Cleaner Event Declarations in C#

The traditional event declaration in C# looks something like this:

public event EventHandler Executed;
protected virtual void OnExecuted()
    if (this.Executed != null)
        this.Executed(this, EventArgs.Empty);

The gratuitous null check in the virtual OnXYZ event caller has always pestered me and I just learned an interesting alternate syntax to avoid this boiler plate code! Behold the cleaner alternative:

public event EventHandler Executed = (o, e) => { };
protected virtual void OnExecuted()
    this.Executed(this, EventArgs.Empty);

When declaring the event start by assigning it to a lambda, then your event will never be null. Of course there is a minor performance impact to this, but we’re not prematurely optimizing right? Riiiiight?

ints by reference in C#

I wasn’t sure about this but I find this interesting:

object x = 7;
object y = 7;

Console.WriteLine(object.ReferenceEquals(x, x));
Console.WriteLine(object.ReferenceEquals(x, y));

Which prints:


Of course this is because we’re assigning the ints to objects, so they become boxed. This could be very useful to me…


This actually works well except for the case of strings. They are already reference types and apparently they are special cased in .net such that there is always only a single instance of a partictular string.

RE: Delusions of Programming

I read a post by Jonathan Edwards recently called Delusions of Programming. Where he makes a few interesting points about the importance of IDE support. As someone who is a big fan of Boo I can definitely attest to the truth of his words. In my own words I have come to a similar lesson: good tooling can make even a bad language powerful and vice versa. As much as I love Boo and as powerful as it is, I’m still far more productive in C#. If Boo had the same quality of IDE tooling, and error messages it would blow C# out of the water… but it doesn’t. The actual language itself is probably less than 50% of the whole story.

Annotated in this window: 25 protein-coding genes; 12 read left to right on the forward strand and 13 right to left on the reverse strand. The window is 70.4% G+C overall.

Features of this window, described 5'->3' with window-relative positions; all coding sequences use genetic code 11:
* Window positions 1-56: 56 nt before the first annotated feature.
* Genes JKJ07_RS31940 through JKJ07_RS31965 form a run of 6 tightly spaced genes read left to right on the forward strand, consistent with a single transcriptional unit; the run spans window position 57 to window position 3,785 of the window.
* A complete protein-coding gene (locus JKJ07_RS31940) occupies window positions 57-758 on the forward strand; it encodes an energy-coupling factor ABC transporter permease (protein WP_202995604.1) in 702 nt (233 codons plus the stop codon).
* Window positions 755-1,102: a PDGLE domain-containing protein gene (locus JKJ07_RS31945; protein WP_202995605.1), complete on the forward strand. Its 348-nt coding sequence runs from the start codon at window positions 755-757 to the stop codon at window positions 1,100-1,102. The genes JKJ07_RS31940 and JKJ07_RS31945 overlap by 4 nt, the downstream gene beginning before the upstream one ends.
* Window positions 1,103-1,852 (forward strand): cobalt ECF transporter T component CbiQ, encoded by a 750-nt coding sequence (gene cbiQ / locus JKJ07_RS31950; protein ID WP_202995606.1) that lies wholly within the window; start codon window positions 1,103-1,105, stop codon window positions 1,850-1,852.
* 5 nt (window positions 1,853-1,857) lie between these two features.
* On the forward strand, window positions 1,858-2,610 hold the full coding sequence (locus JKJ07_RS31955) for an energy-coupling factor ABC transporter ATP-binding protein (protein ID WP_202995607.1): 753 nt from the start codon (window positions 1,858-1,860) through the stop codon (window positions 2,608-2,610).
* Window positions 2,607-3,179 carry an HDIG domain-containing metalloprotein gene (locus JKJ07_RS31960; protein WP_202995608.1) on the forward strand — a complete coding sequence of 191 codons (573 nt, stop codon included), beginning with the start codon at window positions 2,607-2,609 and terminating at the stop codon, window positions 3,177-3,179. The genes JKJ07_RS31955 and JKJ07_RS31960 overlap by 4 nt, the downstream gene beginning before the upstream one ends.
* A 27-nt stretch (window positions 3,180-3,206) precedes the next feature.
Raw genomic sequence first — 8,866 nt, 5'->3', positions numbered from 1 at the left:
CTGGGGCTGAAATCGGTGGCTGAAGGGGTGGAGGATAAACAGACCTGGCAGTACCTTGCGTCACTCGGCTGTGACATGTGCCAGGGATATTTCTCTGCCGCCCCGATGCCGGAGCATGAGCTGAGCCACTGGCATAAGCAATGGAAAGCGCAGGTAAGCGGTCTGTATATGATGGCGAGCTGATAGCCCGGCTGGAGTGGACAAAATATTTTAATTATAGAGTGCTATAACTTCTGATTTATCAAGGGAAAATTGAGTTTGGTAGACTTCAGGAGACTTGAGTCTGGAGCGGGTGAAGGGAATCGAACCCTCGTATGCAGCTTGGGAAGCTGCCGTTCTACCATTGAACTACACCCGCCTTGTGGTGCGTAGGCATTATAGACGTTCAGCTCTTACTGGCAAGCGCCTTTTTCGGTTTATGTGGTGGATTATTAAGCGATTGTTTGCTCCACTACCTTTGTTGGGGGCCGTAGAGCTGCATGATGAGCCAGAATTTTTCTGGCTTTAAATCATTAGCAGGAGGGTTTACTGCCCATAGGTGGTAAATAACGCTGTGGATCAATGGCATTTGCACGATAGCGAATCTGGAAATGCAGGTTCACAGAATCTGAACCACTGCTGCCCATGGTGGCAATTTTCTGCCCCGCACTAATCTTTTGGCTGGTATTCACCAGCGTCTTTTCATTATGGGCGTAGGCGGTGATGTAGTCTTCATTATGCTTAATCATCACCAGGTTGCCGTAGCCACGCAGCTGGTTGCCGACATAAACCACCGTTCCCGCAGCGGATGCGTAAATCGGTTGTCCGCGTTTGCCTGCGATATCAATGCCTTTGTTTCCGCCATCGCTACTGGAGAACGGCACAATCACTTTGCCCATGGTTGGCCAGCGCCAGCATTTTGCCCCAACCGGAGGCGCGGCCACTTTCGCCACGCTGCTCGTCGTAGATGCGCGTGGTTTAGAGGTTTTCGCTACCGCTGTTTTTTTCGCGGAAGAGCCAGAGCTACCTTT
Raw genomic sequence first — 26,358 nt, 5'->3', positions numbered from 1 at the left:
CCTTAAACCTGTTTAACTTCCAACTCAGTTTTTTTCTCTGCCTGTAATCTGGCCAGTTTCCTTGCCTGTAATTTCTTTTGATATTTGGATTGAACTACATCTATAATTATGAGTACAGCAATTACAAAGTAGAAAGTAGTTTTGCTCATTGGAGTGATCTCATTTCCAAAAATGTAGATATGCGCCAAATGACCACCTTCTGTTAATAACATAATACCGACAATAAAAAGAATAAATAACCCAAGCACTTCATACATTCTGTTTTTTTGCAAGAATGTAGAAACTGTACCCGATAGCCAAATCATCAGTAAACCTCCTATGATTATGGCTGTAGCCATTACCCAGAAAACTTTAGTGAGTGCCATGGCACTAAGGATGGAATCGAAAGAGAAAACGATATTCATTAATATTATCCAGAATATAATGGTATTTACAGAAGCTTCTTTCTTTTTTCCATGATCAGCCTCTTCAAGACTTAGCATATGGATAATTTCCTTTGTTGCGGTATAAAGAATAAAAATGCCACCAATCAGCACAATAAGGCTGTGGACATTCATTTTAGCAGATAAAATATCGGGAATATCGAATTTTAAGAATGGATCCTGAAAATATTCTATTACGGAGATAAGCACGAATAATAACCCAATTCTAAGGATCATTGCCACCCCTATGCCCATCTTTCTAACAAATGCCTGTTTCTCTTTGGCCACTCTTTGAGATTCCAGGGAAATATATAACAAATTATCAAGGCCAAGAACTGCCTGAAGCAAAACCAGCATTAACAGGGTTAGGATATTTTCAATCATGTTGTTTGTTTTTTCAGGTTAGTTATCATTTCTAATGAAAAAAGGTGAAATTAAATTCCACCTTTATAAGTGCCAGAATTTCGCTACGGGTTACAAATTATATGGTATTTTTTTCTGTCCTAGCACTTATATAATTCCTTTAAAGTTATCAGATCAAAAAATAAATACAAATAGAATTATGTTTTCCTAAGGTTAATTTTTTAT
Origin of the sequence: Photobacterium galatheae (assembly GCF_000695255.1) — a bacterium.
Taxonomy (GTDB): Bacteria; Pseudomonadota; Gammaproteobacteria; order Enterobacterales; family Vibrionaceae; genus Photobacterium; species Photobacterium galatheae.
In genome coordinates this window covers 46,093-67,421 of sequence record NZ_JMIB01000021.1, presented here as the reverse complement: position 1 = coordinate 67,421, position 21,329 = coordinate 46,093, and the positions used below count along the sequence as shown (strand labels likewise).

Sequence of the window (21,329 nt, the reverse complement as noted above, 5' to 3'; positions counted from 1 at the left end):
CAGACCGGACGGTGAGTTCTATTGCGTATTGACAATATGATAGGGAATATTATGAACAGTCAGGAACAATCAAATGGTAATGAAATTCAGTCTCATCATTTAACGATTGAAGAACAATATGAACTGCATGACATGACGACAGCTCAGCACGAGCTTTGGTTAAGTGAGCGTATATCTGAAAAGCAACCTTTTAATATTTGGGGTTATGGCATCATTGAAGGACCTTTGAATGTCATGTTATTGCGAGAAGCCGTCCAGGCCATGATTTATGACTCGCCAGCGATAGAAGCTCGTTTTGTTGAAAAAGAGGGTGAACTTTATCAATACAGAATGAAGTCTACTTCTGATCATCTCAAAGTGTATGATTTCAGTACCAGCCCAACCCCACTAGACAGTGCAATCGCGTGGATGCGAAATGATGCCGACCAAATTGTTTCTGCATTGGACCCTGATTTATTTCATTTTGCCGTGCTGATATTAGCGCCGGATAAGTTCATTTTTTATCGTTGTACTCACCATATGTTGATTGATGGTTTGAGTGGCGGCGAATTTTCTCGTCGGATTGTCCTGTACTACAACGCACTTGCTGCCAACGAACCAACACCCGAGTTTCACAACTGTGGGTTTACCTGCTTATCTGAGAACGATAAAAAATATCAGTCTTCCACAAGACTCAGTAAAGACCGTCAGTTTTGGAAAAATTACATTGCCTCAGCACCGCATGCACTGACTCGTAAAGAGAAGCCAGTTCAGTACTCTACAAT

Very Handy Addition to Linq

I have found this custom extension method to be extremely useful when working with linq:

public static IEnumerable<T> Cast<T>(this object value)
    var enumerableOfTValue = value as IEnumerable<T>;
    if (enumerableOfTValue != null)
        return enumerableOfTValue;

    var enumerableValue = value as IEnumerable;
    if (enumerableValue != null)
        return Enumerable.Cast<T>(enumerableValue);

    return Enumerable.Cast<T>(new[] { value });

Basically it lets you turn any object into an IEnumerable<T>. Its especially handy when working with an object and you don’t know if it’s a single object or a set.